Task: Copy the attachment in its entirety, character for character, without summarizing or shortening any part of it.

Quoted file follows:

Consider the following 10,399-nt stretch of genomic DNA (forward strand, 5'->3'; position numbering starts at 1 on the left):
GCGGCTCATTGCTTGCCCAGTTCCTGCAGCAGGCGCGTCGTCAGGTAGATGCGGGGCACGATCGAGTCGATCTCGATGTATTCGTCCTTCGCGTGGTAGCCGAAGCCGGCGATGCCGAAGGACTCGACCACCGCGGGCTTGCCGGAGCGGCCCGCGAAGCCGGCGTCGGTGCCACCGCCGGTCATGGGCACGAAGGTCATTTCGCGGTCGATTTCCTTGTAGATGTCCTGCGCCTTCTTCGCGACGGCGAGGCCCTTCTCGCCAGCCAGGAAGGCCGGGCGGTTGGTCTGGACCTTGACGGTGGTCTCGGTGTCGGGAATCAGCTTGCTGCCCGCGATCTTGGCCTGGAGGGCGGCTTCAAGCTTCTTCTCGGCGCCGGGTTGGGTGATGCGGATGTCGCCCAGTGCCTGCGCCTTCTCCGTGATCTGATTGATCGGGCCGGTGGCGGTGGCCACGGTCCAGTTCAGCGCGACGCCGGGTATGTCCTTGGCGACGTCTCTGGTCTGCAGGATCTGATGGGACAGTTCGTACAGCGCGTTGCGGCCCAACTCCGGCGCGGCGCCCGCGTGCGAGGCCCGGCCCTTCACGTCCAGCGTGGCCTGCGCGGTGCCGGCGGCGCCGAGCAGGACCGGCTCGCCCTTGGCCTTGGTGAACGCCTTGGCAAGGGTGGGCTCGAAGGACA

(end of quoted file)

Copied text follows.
Consider the following 10,399-nt stretch of genomic DNA (forward strand, 5'->3'; position numbering starts at 1 on the left):
GCGGCTCATTGCTTGCCCAGTTCCTGCAGCAGGCGCGTCGTCAGGTAGATGCGGGGCACGATCGAGTCGATCTCGATGTATTCGTCCTTCGCGTGGTAGCCGAAGCCGGCGATGCCGAAGGACTCGACCACCGCGGGCTTGCCGGAGCGGCCCGCGAAGCCGGCGTCGGTGCCACCGCCGGTCATGGGCACGAAGGTCATTTCGCGGTCGATTTCCTTGTAGATGTCCTGCGCCTTCTTCGCGACGGCGAGGCCCTTCTCGCCAGCCAGGAAGGCCGGGCGGTTGGTCTGGACCTTGACGGTGGTCTCGGTGTCGGGAATCAGCTTGCTGCCCGCGATCTTGGCCTGGAGGGCGGCTTCAAGCTTCTTCTCGGCGCCGGGTTGGGTGATGCGGATGTCGCCCAGTGCCTGCGCCTTCTCCGTGATCTGATTGATCGGGCCGGTGGCGGTGGCCACGGTCCAGTTCAGCGCGACGCCGGGTATGTCCTTGGCGACGTCTCTGGTCTGCAGGATCTGATGGGACAGTTCGTACAGCGCGTTGCGGCCCAACTCCGGCGCGGCGCCCGCGTGCGAGGCCCGGCCCTTCACGTCCAGCGTGGCCTGCGCGGTGCCGGCGGCGCCGAGCAGGACCGGCTCGCCCTTGGCCTTGGTGAACGCCTTGGCAAGGGTGGGCTCGAAGGACA